Iosif Yudelevichus with his brother David and their friends

This is a group picture taken on the holiday party for children arranged in our house in Kaunas. Probably it was Purim. My nanny, German lady Gerta, is with us (judging by the date of the picture 1932 -1933. At that time she was working for our family). Gerta is the first to the left squatting. I am standing to the right. I am wearing a striped hat. In the middle of the picture is my brother David sitting on the chair. The rest of the children are our neighbors. The ones I remember - to the left is Gera Holem, next to him is Lena Vorvolis. Unfortunately, I do not know what happened to them. I had not met them after war. Next to my brother in the center is George Chesna, our neighbor. George was in the train with us when we were leaving for evacuation. His parents perished. George came back in Lithuania, then he left for Israel. I know that recently he was alive and lived in Jerusalem. Fira Amsterdamskaya wearing a dark dress, was in Kaunas ghetto during Great Patriotic War, then in concentration camp. She survived it and came back in Kaunas. After war she got married, had children. Fira died about five years ago. The girl with finger in her mouth is Mara. I do not know her last name. Her fate is not known to me either. Fima Hainson is between her and Gerta. He and his parents left for Palestine before the outbreak of Great Patriotic War. I do not know what happened to him.

I remember myself from the age of five. Since early childhood my brother I had been close. We were called - Dodya and Osya, pronouncing our names separately. I remember the apartment, where I spent my childhood. There were five rooms in it- one room was after another. The first two rooms were occupied by father: one room was a reception, where his clients and visitors were waiting for him, and another room was father's office. At that time my father was one of the most famous lawyers on civil cases in Kaunas and made pretty good money. There was a large dining-room behind father's office. There was a large round dining table, the one we are sitting now, arm- chairs, chairs, beautiful carved cupboard, bedroom furniture and children's furniture used by brother and I. Of course, there was a kitchen, but I cannot recall my being there. There were servants and a cook in the house so there was no need to go in the kitchen, as the food was served in the dining-room. We, children, had the governesses. Our first governess was a Russian girl Irina. She was very kind and tender. I loved her a lot. Even now I cannot get why she was fired by my mother. Maybe she thought that brother and I were grown-up enough to have a nanny and she wanted a governess for us. After Irina German ladies worked for us. The first one was froelein Zina, then Gerta. They also were very kind.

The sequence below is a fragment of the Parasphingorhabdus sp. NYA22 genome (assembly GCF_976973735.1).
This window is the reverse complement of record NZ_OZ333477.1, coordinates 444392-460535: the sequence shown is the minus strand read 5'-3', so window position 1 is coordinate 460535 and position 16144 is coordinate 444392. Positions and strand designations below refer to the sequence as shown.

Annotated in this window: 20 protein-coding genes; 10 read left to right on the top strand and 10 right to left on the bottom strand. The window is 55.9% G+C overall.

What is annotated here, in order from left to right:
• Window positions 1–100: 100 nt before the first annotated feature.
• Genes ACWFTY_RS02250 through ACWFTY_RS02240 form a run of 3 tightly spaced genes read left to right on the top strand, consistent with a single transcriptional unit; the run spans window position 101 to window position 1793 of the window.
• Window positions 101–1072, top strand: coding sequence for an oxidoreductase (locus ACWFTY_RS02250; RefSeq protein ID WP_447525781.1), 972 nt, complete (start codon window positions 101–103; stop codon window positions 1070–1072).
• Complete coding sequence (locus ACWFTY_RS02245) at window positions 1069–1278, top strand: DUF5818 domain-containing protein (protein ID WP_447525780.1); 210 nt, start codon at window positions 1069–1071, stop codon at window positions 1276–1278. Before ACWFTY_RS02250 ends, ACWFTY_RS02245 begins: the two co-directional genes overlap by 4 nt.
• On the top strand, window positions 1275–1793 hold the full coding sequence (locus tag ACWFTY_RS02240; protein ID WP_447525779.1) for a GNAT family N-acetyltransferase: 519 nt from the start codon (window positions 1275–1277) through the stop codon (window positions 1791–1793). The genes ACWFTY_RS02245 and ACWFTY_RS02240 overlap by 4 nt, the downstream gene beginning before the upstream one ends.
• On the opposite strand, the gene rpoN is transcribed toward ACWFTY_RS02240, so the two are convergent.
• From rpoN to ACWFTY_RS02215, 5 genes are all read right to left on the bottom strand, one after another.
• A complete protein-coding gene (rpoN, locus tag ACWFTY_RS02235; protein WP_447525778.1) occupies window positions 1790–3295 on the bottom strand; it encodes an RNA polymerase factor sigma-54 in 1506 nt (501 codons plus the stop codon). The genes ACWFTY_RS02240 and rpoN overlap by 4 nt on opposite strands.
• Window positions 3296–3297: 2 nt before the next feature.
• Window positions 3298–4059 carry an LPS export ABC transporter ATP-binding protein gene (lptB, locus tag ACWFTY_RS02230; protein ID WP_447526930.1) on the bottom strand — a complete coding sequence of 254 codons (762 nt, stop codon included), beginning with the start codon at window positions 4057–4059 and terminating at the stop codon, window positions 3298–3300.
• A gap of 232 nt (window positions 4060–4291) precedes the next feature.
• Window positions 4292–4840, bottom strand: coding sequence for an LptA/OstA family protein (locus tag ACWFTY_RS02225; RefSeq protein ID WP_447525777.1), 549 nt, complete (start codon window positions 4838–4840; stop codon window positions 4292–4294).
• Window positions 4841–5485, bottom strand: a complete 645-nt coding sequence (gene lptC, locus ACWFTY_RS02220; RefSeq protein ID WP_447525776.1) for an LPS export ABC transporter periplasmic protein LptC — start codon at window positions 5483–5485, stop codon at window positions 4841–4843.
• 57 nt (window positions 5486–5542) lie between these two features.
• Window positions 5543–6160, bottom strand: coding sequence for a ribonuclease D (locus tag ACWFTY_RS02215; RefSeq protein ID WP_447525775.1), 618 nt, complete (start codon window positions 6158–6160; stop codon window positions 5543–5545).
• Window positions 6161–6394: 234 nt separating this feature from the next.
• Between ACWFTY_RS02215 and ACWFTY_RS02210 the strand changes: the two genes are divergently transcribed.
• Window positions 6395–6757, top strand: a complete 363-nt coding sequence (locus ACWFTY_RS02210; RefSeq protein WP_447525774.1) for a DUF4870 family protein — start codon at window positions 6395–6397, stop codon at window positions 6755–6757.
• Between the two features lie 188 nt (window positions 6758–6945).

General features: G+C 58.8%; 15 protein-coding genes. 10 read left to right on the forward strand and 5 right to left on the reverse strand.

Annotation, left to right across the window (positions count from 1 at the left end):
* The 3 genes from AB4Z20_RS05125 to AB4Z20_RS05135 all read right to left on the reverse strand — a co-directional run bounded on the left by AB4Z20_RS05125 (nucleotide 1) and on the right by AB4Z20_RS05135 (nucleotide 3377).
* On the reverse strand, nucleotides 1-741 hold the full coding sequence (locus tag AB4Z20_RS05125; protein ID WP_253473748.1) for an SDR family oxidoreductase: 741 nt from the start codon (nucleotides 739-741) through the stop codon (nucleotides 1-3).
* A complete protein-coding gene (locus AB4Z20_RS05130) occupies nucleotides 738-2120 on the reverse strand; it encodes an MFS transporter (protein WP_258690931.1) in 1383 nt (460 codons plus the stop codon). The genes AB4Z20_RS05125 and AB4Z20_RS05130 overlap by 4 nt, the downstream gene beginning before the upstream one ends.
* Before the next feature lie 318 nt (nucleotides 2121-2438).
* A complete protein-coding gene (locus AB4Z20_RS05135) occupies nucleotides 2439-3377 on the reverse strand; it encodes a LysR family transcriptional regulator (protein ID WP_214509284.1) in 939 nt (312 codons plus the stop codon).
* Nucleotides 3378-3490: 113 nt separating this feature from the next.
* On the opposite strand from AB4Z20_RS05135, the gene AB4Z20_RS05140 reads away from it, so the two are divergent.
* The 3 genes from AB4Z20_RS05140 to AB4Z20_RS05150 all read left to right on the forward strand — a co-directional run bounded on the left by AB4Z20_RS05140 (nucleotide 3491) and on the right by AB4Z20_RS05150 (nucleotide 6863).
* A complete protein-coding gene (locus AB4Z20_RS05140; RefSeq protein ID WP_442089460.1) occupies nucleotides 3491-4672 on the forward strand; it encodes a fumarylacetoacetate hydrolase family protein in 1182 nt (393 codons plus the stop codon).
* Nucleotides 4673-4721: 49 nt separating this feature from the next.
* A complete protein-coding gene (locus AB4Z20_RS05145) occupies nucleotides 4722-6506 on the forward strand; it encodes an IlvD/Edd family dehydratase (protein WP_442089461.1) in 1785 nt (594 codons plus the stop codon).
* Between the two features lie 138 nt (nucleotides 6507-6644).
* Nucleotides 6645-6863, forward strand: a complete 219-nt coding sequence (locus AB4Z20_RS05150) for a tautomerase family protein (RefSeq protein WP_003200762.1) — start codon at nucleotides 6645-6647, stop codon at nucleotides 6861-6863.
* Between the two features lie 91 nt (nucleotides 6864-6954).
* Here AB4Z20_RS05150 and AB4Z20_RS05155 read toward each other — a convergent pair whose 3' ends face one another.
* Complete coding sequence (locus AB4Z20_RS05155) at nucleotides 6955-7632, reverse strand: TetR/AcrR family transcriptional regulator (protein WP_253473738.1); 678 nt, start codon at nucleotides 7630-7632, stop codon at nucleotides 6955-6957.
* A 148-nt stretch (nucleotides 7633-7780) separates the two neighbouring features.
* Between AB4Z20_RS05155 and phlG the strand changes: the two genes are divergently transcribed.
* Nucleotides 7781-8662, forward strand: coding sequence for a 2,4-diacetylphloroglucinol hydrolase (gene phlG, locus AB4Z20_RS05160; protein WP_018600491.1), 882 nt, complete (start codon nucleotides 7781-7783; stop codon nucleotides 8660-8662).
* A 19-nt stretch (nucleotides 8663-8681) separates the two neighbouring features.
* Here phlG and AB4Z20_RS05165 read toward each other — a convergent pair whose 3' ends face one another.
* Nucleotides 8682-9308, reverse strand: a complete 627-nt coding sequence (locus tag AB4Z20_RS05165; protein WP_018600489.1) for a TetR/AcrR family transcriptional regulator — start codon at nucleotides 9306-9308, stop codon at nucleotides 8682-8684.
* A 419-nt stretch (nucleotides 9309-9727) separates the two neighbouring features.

Later on, when brother was a lyceum student, I was taken care of Froebel lady Doba, a young Jewish girl. One of her duties was to take strolls with me. Mother requested that we should stay outside as long as possible in the park or in the street. Mother said- "the child should breathe some air". Young Doba was mostly interested in cinema. German, American and even Soviet comedies were demonstrated in Kaunas. She and I watched a lot of movies. We agreed that mother would not know about that. Doba and I went to a cafe to eat ice-cream. There was Italian ice-cream cafe in the park. There was delicious ice-cream there, but mother would not approve of it so she thought there was a risk to have a sore throat. So, we did not tell her about that either.